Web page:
ACA supports the role of whistleblowing in a robust compliance framework – another line of defence against illegal or potentially harmful behaviour. Encouraging employees to come forward with legitimate concerns is of course preferable to them going straight to the regulator or elsewhere but there are many reasons for them to be reluctant to do so. Burying the problem is almost certainly the worst outcome of all. Here are some of the essential elements of a sound whistleblowing policy:
- Governance – make whistleblowing an agenda item for the governing body, including a review of arrangements and events in the compliance officer’s report.
- Education and training – explanation of arrangements to new joiners and periodic reminders on the value of disclosure to the firm.
- How to report – making sure employees understand how, and to whom, internal and external reports should be made.
- Independent advice – provide employees with details about Protect – a charity which supports individuals (and employers) in situations where whistleblowing may be appropriate.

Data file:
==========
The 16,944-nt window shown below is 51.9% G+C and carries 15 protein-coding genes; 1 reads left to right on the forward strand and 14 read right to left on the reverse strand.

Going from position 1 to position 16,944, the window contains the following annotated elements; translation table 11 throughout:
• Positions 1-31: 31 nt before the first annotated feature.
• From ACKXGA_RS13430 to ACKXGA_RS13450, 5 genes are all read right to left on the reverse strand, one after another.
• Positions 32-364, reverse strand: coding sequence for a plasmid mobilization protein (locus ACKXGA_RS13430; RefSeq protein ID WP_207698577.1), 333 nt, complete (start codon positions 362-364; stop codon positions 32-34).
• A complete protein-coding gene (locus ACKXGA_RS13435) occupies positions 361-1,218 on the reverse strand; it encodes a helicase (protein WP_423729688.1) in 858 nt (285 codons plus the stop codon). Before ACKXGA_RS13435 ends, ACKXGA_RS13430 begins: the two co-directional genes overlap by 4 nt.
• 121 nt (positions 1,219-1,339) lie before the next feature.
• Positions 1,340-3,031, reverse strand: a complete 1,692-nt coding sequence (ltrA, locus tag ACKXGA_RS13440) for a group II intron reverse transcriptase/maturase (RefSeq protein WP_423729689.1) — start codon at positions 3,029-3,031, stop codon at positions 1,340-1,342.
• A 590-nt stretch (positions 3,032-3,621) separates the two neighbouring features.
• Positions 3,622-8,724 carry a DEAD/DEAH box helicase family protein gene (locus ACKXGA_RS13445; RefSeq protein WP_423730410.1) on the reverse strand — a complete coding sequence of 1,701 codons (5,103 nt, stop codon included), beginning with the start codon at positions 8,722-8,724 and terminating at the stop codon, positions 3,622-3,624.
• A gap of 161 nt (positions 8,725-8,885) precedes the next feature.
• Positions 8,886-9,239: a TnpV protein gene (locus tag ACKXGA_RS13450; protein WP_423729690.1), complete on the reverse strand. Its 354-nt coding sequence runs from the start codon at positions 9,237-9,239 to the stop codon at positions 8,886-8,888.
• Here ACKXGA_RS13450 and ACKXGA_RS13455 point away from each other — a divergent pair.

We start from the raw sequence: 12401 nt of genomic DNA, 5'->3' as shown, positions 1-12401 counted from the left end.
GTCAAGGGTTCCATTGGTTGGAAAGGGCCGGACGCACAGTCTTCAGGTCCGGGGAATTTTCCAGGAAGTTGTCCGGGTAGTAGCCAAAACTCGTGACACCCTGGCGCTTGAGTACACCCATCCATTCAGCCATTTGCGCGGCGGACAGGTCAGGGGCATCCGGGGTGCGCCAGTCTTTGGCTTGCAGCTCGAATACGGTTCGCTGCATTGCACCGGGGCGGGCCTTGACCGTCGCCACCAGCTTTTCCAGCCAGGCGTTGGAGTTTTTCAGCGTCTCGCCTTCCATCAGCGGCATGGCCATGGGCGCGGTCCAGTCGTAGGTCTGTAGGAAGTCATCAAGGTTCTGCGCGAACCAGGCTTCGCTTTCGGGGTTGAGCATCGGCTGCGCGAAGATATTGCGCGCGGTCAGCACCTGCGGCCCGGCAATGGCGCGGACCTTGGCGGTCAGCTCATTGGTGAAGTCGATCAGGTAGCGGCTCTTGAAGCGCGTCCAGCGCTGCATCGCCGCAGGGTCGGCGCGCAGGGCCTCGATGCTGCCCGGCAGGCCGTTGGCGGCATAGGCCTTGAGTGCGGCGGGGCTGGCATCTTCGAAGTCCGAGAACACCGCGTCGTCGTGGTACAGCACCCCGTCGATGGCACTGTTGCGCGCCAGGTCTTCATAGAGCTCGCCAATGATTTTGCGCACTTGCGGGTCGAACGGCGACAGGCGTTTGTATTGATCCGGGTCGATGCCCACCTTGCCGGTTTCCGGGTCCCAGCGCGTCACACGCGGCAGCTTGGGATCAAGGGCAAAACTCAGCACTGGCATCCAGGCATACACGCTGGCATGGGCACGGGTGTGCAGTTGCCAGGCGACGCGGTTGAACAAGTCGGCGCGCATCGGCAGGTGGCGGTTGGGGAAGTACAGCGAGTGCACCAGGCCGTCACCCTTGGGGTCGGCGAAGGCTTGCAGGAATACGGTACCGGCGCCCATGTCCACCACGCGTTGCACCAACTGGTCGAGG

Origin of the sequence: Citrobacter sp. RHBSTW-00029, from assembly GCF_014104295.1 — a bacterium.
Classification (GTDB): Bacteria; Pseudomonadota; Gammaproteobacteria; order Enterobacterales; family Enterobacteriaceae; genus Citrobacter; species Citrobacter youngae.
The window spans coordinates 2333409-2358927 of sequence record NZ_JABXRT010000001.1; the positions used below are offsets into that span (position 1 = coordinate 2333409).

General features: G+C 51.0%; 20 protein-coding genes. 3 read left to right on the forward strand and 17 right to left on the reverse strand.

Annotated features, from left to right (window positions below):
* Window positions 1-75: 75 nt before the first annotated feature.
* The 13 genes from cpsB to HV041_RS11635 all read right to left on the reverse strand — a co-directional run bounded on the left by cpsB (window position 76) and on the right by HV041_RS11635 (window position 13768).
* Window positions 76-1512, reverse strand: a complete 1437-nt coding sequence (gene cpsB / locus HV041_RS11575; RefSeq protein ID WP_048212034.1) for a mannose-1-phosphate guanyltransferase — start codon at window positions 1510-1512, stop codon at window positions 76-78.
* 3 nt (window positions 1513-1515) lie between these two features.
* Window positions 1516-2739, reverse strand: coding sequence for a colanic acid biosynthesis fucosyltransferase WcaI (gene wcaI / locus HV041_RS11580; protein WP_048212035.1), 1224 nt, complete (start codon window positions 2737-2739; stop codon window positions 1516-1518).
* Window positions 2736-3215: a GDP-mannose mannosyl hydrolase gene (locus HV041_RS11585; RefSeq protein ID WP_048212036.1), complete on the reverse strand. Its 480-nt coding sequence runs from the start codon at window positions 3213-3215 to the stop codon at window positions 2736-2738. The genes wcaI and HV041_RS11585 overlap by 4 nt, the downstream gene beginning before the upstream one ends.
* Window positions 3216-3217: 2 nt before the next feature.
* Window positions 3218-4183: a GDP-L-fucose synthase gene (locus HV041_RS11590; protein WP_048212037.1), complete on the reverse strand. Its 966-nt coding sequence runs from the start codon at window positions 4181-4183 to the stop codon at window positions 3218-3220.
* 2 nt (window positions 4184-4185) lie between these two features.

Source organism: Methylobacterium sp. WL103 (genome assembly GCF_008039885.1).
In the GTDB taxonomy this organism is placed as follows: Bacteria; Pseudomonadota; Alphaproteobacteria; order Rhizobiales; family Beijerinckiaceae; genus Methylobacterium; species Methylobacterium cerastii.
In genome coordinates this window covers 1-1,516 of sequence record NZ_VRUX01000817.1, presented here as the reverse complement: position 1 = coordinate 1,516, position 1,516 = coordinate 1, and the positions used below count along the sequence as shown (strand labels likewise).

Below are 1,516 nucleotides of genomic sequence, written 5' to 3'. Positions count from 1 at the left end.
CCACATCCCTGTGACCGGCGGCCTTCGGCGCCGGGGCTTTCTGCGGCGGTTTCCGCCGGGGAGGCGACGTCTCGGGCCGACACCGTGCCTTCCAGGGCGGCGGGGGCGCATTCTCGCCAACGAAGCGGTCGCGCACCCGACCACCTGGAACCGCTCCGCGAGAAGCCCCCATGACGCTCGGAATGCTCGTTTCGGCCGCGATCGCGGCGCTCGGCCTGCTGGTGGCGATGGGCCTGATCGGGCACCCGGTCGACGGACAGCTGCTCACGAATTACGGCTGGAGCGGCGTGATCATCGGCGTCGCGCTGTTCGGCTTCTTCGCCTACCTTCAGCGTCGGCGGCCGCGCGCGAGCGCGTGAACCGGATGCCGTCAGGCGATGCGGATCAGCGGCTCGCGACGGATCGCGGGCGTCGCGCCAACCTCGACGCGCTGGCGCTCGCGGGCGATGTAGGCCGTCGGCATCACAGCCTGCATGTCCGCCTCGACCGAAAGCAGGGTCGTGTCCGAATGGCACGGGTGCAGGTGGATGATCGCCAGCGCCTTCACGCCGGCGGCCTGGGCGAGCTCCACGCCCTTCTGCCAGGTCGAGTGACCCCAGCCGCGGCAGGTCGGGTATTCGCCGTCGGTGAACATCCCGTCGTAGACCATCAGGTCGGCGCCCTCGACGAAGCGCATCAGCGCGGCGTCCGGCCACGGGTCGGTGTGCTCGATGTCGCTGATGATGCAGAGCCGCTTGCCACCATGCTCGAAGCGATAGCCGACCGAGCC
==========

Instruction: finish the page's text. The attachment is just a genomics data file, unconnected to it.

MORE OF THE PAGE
For more information
To learn more about how this impacts your firm, please speak to Martin Lovick, Ron Weekes or your usual ACA consultant. Or contact us at +44 (0)20 7042 0500 to learn more about how we can help you with the following services:
- Market Abuse Surveillance Technology: automated, in-depth trade surveillance to help identify items of interest and non-compliant trading and investment activity. The system offers a case management tool that can track and store emails, reports, and research related to each investigation.
- Employee Personal Trading Technology: an integrated solution for managing your firm’s code of ethics compliance activities related to employee personal securities trading monitoring, attestations, reporting on gifts, political contributions, outside activities, and more.
- Training: open courses devoted to financial crime prevention and money laundering delivered virtually by one of our specialist trainers at a time convenient for you.